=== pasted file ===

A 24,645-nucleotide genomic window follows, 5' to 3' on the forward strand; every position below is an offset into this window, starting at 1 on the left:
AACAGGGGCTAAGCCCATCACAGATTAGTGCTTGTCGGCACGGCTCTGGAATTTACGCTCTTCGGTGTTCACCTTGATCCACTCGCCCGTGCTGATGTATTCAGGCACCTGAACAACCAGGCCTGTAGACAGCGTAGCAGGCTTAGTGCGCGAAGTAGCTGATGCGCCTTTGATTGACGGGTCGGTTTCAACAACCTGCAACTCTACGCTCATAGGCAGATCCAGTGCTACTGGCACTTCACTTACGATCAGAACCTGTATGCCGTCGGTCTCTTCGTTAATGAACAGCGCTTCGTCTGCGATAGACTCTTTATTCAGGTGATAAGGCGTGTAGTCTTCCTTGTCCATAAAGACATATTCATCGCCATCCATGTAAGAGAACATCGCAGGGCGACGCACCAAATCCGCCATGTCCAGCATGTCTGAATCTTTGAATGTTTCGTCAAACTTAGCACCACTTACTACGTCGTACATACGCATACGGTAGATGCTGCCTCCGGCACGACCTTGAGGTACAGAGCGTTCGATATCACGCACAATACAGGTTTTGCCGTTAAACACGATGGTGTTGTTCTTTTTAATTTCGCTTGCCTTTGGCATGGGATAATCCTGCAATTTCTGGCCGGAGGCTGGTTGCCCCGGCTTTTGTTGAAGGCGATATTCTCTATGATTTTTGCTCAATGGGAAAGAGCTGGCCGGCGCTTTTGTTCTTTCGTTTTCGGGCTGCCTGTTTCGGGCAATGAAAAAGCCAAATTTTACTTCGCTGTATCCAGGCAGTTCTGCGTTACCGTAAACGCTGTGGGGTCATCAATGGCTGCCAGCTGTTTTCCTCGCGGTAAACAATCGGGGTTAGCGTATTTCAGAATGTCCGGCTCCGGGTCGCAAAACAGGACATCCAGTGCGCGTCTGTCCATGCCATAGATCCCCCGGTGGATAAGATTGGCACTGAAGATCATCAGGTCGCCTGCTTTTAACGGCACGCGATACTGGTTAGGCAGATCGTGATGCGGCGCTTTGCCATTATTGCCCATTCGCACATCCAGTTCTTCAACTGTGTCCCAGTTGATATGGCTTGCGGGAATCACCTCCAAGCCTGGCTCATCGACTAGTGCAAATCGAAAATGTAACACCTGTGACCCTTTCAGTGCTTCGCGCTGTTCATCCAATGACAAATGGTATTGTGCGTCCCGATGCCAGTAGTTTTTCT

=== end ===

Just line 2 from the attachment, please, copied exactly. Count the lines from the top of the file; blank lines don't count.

AACAGGGGCTAAGCCCATCACAGATTAGTGCTTGTCGGCACGGCTCTGGAATTTACGCTCTTCGGTGTTCACCTTGATCCACTCGCCCGTGCTGATGTATTCAGGCACCTGAACAACCAGGCCTGTAGACAGCGTAGCAGGCTTAGTGCGCGAAGTAGCTGATGCGCCTTTGATTGACGGGTCGGTTTCAACAACCTGCAACTCTACGCTCATAGGCAGATCCAGTGCTACTGGCACTTCACTTACGATCAGAACCTGTATGCCGTCGGTCTCTTCGTTAATGAACAGCGCTTCGTCTGCGATAGACTCTTTATTCAGGTGATAAGGCGTGTAGTCTTCCTTGTCCATAAAGACATATTCATCGCCATCCATGTAAGAGAACATCGCAGGGCGACGCACCAAATCCGCCATGTCCAGCATGTCTGAATCTTTGAATGTTTCGTCAAACTTAGCACCACTTACTACGTCGTACATACGCATACGGTAGATGCTGCCTCCGGCACGACCTTGAGGTACAGAGCGTTCGATATCACGCACAATACAGGTTTTGCCGTTAAACACGATGGTGTTGTTCTTTTTAATTTCGCTTGCCTTTGGCATGGGATAATCCTGCAATTTCTGGCCGGAGGCTGGTTGCCCCGGCTTTTGTTGAAGGCGATATTCTCTATGATTTTTGCTCAATGGGAAAGAGCTGGCCGGCGCTTTTGTTCTTTCGTTTTCGGGCTGCCTGTTTCGGGCAATGAAAAAGCCAAATTTTACTTCGCTGTATCCAGGCAGTTCTGCGTTACCGTAAACGCTGTGGGGTCATCAATGGCTGCCAGCTGTTTTCCTCGCGGTAAACAATCGGGGTTAGCGTATTTCAGAATGTCCGGCTCCGGGTCGCAAAACAGGACATCCAGTGCGCGTCTGTCCATGCCATAGATCCCCCGGTGGATAAGATTGGCACTGAAGATCATCAGGTCGCCTGCTTTTAACGGCACGCGATACTGGTTAGGCAGATCGTGATGCGGCGCTTTGCCATTATTGCCCATTCGCACATCCAGTTCTTCAACTGTGTCCCAGTTGATATGGCTTGCGGGAATCACCTCCAAGCCTGGCTCATCGACTAGTGCAAATCGAAAATGTAACACCTGTGACCCTTTCAGTGCTTCGCGCTGTTCATCCAATGACAAATGGTATTGTGCGTCCCGATGCCAGTAGTTTTTCT